The Department for Child Protection is responsible for overseeing and upholding child protection in Western Australia. Numerous Acts (laws) help to govern and guide the process of child protection. These acts include:
- Children and Community Services Act 2004 (as amended in 2011)
- Children and Community Services Amendment (Reporting Sexual Abuse of Children) Act 2008 (from 1 January 2009, these mandatory reporting provisions will become a part of the Children and Community Services Act 2004)
Other relevant Acts:
- Working with Children (Criminal Record Checking) Act 2004
- Family Court Act 1997
- Adoption Act 1994
- Family Law Act 1975 (Cth)
Visit the Department for Child Protection website for more information.
Reporting Child Abuse
What is reportable?
Outcomes or actions from which children are in need of protection include; neglect, physical abuse, sexual abuse, emotional abuse, domestic violence and psychological harm. These are all reportable offences.
What are reasonable grounds?
You do not need to have proof to report any concerns you have about the safety of a child or young person. Indicators that represent reasonable grounds to report a suspected offence include:
- A child or young person discloses that he or she has suffered or is suffering non accidental physical injury or sexual abuse
- Someone else advises you that a child or young person has been sexually abused or non-accidentally injured, or
- Your own observations of the child or young persons physical condition or behaviours lead you to reasonably suspect that the child or young person has suffered or is suffering non-accidental physical injury or sexual abuse.
Can anyone report concerns for the safety of a child or young person?
ANY person who believes, on reasonable grounds, that a child is in need of protection may voluntarily report to Child Protection Services.
- You do not have to prove that abuse has taken place. You only need reasonable grounds for your belief.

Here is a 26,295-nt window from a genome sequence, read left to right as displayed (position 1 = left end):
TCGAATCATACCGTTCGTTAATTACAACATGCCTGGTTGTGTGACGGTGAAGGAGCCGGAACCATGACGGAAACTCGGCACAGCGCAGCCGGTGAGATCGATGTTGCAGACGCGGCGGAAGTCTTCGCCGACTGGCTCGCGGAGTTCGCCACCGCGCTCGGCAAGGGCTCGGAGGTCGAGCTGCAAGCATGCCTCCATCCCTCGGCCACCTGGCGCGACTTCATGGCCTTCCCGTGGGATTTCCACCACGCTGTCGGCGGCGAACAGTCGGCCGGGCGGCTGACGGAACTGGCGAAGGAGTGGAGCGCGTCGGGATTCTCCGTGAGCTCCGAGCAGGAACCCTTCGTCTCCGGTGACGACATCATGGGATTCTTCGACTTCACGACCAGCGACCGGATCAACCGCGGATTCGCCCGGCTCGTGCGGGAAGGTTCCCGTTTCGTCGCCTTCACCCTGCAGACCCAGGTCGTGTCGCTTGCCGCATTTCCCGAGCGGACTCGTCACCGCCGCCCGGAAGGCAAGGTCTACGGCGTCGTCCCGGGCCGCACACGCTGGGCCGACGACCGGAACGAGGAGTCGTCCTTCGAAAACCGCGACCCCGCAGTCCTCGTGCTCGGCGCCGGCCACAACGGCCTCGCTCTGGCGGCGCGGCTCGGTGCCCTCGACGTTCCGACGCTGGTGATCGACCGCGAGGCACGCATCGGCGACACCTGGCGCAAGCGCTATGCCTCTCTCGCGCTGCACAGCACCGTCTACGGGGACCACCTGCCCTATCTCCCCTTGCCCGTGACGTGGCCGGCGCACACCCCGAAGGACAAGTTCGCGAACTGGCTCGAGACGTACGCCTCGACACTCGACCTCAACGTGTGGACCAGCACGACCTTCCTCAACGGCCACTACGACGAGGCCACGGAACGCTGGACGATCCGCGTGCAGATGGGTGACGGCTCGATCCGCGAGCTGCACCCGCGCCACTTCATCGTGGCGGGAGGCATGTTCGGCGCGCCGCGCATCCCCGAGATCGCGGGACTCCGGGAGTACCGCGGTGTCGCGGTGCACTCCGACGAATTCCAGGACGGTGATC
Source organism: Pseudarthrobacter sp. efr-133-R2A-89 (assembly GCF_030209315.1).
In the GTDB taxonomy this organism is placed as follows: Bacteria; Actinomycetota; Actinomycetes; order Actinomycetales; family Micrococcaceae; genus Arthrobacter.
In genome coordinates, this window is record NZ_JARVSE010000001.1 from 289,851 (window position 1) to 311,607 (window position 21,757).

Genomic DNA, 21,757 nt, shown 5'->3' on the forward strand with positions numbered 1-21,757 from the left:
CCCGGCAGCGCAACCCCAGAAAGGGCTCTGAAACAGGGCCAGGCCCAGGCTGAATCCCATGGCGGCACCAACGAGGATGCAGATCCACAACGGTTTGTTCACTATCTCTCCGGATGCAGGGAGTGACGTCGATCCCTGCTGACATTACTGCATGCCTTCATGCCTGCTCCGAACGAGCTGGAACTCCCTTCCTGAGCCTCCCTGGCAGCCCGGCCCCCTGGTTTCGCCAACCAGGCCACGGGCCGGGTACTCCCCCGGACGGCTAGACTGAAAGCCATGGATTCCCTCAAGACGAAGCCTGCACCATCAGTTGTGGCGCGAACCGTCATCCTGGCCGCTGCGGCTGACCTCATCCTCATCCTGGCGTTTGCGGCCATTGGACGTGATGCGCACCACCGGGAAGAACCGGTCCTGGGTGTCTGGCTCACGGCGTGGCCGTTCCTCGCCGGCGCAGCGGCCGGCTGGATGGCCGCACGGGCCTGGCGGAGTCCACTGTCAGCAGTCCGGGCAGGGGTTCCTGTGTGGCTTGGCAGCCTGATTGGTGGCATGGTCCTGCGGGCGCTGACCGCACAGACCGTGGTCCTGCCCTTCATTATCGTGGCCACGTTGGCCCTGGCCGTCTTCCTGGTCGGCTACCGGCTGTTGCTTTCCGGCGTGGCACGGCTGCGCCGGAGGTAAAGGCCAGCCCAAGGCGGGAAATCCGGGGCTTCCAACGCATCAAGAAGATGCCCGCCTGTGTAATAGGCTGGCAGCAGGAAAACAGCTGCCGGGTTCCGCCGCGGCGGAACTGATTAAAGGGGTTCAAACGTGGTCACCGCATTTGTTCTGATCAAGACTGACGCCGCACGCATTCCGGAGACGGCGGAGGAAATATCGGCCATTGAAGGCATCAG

- You do not need permission from parents or caregivers to make a report; nor do they need to be informed that a report is being made.
- If you made a report in good faith, you cannot be held legally liable - regardless of the outcome of the report.
- Your identity will remain confidential unless you need to give evidence if the matter goes to court. It is rare that this happens.
What is mandatory reporting?
Mandatory reporting describes the legal obligation of certain professionals and community members to report incidences of child sexual abuse. These people are called "mandated reporters" and they MUST report to Child Protection Services if they believe on reasonable grounds that a child is in need of protection. Penalties may apply to mandated reporters who fail to report suspected abuse.
Who is mandated to report suspected abuse?
In Western Australia Mandatory reporting legislation varies across Australian jurisdictions around the types of abuse that must be reported and the range of people mandated to report.
The legislation that governs the mandatory reporting of child sexual abuse in Western Australia is the Children and Community Services Amendment (Reporting Sexual Abuse of Children) Act 2008. From 1st January 2009, these mandatory reporting provisions will become part of the Children and Community Services Act 2004.